As digitalisation has become increasingly indispensable, more and more actors have recognised the need to actively shape its path. This has led to the emergence of a variety of sustainable digital alternatives. They are based on visions from civil society, such as democratic control, equitable access, and commons-based models for operating digital infrastructures. However, these alternatives often remain niche due to dominant narratives and socio-technical structures that benefit private, larger corporations focusing on profits rather than the common good.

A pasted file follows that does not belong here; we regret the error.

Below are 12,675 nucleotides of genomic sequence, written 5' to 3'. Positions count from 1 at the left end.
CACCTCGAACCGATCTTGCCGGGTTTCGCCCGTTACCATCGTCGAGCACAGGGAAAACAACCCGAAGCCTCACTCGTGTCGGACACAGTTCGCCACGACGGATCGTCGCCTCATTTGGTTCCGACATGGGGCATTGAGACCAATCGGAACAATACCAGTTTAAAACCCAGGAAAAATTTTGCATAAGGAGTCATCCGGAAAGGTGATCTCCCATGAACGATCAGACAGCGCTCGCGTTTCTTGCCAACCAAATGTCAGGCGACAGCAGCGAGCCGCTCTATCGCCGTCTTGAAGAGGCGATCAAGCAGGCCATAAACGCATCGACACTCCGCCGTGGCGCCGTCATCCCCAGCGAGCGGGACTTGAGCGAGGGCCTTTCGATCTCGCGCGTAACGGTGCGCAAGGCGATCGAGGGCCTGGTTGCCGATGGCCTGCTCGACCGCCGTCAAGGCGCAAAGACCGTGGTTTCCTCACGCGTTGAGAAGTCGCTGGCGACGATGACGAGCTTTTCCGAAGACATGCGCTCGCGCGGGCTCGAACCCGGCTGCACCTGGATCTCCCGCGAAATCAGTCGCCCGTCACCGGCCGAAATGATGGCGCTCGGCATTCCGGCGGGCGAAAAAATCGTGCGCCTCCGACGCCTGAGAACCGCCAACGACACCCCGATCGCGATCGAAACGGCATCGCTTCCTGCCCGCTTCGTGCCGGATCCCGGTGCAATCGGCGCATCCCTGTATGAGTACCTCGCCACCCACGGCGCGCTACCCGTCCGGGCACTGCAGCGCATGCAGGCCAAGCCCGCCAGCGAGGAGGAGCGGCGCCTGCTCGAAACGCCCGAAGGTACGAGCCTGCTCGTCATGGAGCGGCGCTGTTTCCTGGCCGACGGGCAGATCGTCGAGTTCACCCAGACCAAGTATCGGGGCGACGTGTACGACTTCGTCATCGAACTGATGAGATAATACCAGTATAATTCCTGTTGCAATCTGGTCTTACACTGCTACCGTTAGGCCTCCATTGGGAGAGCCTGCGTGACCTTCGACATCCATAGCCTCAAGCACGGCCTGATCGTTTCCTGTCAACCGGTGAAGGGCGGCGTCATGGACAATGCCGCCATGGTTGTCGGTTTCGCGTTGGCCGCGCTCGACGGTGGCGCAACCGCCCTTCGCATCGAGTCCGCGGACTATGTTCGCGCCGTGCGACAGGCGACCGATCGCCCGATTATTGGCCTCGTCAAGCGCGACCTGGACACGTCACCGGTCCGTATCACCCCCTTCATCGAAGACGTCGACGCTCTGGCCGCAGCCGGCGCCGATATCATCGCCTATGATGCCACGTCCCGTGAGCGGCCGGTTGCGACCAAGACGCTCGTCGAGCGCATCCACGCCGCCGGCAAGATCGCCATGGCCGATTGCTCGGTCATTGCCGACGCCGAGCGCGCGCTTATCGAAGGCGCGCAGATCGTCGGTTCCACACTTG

This chapter therefore explores how transformative change can be pursued in different ways and at different societal levels. Contributors recognise that practices need to change, and so do our existing mindsets, paradigms and underlying structures. As Nesterova, Beyeler and Niessen point out, change processes are dynamic and processual. We need nonbinary thinking and a fruitful dialogue, that includes different approaches such as degrowth, sufficiency und circularity. New circular economy practices that enable us to reuse, repair, and recycle products are an important aspect of driving change, as Zimmermann and Voigt demonstrate for open source hardware. The same holds true when implementing a sustainable digital infrastructure, as Sørensen and Laser argue, where new practices, for example on the organisational level, are necessary. Stürmer, Tiede, Nussbaumer, and Wäspi highlight the need for structural changes, such as the provision of infrastructures and suitable long-term financing mechanisms to create public digital goods. The structural transformation must also include reducing social inequalities that are reproduced in the digital age, as Rahman illustrates. She introduces a new concept of how start-ups and large technology companies can work together constructively to reduce global inequalities.